LRT opponents are relying on the classic Obstructionist Playbook of false claims, misinformation and fearmongering to try and sabotage this transformative, once-in-a-lifetime public investment in Hamilton's future.
By Ryan McGreal
Published April 07, 2017
A new unsigned editorial in the Hamilton Community News weeklies carves out a new low in the already abysmal trough of misinformation and fearmongering about Hamilton's Light Rail Transit (LRT) plan.
The first is how the LRT has been scaled back from the original 14-kilometre route that would have started in Dundas and continue to Eastgate Square to a truncated 11-km venture from McMaster University to the Queenston Circle.
I didn't address this in my earlier piece, but this is just not true. The original Rapid Transit Feasibility Study [PDF] in 2008 was for a rapid transit line running between McMaster University and Eastgate Square, not starting in Dundas.
As for the eastern terminus, Council unanimously voted to submit the Rapid Ready LRT plan to the Province for funding consideration, and that plan provided the Province with multiple funding options, including a fully-funded line from McMaster to Eastgate or a phased line running from McMaster to Queenston in the first phase and an extension to Eastgate in the second phase.
I would love nothing more than to see the second phase go ahead as soon as possible, and it would be smart for the Province to short-circuit this objection and provide a funding commitment and timeline for this second phase - assuming the first phase goes ahead.
However, Council voted to submit a phased option to the Province, and Council also voted to accept the phased funding commitment when the Province announced it.
It is absolutely false for Councillors to claim now that they're having second thoughts because they didn't get what they asked for.
If the LRT was truly trying to connect all of Hamilton, then running the service outside the core would seem to be a critical part to making it a success.
McMaster and Queenston traffic circle are 11 km apart in the suburbs, and they're both far outside the widest geographic area that could reasonably be considered the "core" of the city, except to someone who vaguely dismisses the entire lower city as the "core".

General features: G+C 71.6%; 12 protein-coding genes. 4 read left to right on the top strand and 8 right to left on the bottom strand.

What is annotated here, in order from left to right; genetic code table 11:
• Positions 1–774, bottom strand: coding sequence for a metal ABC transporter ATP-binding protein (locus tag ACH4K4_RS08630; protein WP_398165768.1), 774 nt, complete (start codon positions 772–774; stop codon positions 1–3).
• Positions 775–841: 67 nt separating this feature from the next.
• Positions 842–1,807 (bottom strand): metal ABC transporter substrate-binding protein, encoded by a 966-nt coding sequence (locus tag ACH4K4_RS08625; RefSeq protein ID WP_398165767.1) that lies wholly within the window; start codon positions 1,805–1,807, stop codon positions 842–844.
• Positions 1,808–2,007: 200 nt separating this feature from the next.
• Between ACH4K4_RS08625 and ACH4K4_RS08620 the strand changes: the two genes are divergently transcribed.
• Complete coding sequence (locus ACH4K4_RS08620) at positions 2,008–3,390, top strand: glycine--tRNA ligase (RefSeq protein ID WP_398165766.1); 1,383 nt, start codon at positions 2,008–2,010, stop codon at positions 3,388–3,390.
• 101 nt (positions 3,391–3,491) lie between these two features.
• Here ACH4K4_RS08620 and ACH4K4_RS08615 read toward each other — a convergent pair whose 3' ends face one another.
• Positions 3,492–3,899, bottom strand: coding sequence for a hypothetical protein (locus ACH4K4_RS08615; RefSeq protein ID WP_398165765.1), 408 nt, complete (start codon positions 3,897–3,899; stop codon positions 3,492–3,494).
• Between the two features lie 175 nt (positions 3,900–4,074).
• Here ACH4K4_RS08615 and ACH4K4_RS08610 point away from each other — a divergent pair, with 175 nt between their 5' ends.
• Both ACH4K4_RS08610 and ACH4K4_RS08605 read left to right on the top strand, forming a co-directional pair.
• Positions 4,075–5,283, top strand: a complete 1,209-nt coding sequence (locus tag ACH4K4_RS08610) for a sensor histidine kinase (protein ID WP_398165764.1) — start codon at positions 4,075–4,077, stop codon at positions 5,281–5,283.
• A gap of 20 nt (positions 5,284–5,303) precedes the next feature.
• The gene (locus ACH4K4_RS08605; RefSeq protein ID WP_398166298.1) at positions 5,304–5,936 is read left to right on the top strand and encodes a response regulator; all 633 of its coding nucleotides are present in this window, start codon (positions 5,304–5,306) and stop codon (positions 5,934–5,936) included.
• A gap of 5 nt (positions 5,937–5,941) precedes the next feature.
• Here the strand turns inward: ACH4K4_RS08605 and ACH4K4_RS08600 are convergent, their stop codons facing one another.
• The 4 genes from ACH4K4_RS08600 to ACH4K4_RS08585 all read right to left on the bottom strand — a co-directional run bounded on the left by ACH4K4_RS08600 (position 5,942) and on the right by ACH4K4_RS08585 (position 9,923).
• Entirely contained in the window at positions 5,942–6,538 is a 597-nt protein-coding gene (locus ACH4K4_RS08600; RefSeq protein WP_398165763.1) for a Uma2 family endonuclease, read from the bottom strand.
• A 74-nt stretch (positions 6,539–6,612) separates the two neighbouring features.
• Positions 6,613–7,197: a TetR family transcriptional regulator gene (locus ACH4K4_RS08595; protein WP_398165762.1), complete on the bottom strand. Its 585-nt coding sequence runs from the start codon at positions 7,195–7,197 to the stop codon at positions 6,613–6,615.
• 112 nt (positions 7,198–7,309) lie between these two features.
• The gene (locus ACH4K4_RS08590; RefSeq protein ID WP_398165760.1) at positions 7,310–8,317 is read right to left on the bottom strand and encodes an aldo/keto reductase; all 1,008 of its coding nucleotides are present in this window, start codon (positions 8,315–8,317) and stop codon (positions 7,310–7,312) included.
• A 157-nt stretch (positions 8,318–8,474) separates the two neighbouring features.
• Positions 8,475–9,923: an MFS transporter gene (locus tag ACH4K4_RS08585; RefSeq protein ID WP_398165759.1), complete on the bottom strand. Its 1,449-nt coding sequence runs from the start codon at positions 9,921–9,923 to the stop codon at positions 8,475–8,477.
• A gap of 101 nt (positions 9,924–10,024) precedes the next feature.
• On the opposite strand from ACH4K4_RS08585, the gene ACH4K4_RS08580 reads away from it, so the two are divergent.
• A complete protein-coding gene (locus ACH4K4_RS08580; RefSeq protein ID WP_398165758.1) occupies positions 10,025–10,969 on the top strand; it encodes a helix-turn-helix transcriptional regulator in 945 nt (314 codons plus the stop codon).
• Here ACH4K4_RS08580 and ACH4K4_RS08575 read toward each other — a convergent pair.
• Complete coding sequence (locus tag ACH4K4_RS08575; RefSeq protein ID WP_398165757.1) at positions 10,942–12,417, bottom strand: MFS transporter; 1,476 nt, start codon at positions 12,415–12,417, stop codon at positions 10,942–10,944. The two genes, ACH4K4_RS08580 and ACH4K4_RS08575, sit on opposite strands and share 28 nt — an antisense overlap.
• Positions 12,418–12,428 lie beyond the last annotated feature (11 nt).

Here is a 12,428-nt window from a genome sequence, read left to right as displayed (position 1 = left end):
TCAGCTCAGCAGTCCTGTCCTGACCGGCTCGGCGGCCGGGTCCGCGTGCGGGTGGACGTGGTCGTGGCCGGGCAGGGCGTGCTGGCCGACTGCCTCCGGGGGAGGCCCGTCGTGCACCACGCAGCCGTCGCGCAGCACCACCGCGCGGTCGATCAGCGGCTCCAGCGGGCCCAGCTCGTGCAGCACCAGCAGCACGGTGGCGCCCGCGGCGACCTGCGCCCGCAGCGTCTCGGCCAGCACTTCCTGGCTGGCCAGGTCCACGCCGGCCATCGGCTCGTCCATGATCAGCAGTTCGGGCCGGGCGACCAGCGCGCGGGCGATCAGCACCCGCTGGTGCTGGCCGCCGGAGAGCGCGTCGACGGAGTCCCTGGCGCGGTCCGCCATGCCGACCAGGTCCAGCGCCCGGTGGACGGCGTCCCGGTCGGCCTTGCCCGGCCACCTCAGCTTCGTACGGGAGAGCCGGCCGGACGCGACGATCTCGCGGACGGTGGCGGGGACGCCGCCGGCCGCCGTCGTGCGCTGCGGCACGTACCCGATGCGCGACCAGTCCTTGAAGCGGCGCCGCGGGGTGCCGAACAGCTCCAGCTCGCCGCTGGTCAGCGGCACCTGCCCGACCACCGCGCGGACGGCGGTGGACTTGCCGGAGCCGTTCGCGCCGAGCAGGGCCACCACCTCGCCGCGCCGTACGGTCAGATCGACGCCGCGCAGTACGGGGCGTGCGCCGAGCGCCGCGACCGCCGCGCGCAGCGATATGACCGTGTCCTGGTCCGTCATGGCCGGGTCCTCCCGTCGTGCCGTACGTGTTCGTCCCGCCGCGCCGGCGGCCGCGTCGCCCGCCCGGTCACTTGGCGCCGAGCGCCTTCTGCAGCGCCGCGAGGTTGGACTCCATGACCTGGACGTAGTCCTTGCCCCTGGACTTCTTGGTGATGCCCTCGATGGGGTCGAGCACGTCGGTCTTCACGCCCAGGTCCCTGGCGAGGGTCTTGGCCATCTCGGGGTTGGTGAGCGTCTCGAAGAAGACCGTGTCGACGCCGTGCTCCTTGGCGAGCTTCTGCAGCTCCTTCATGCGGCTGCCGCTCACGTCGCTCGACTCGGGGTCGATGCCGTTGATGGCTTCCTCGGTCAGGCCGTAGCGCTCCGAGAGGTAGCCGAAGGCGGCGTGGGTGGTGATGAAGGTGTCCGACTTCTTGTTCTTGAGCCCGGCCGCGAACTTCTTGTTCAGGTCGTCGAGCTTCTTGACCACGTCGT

The actual downtown core is bounded by Queen Street, Cannon Street, Wellington Street and Hunter Street - an area 1.7 km across from east to west and 850 metres from north to south.
The editorial goes on:
A report for Toronto city council released earlier this year found that operating the four LRTs in that city could cost more than $100 million per year. The Eglinton Crosstown LRT alone is expected to cost the city about $39 million in annual subsidy.
As Johnson already pointed out, the Crosstown will have a much higher operating cost due to the large underground section. Hamilton's LRT will be more like Waterloo Region's ION LRT, which has an operating and maintenance cost of $8.5 million a year for an 18 km line.
Given that Hamilton's LRT line is 11 km long, the equivalent annual operating cost for our line would be around $5 million. Given that the City is currently spending $18.2 million in operating costs on the four main bus routes serving the LRT corridor, this fear about unknown operating costs is just ridiculous.
And in any case, it is a straightforward contradiction to complain that the LRT route is not long enough, and also complain that the operating cost might be too high. After all, a longer route would necessarily mean a higher operating cost!
How much will Hamilton's operating cost be in 2024 when the service is scheduled to start? No one knows.
This is pure fearmongering. The exact number is not known, but the general framework in which the City and Metrolinx will negotiate operating cost and revenue sharing is quite clear. And Council has received those numbers in an email from Paul Johnson.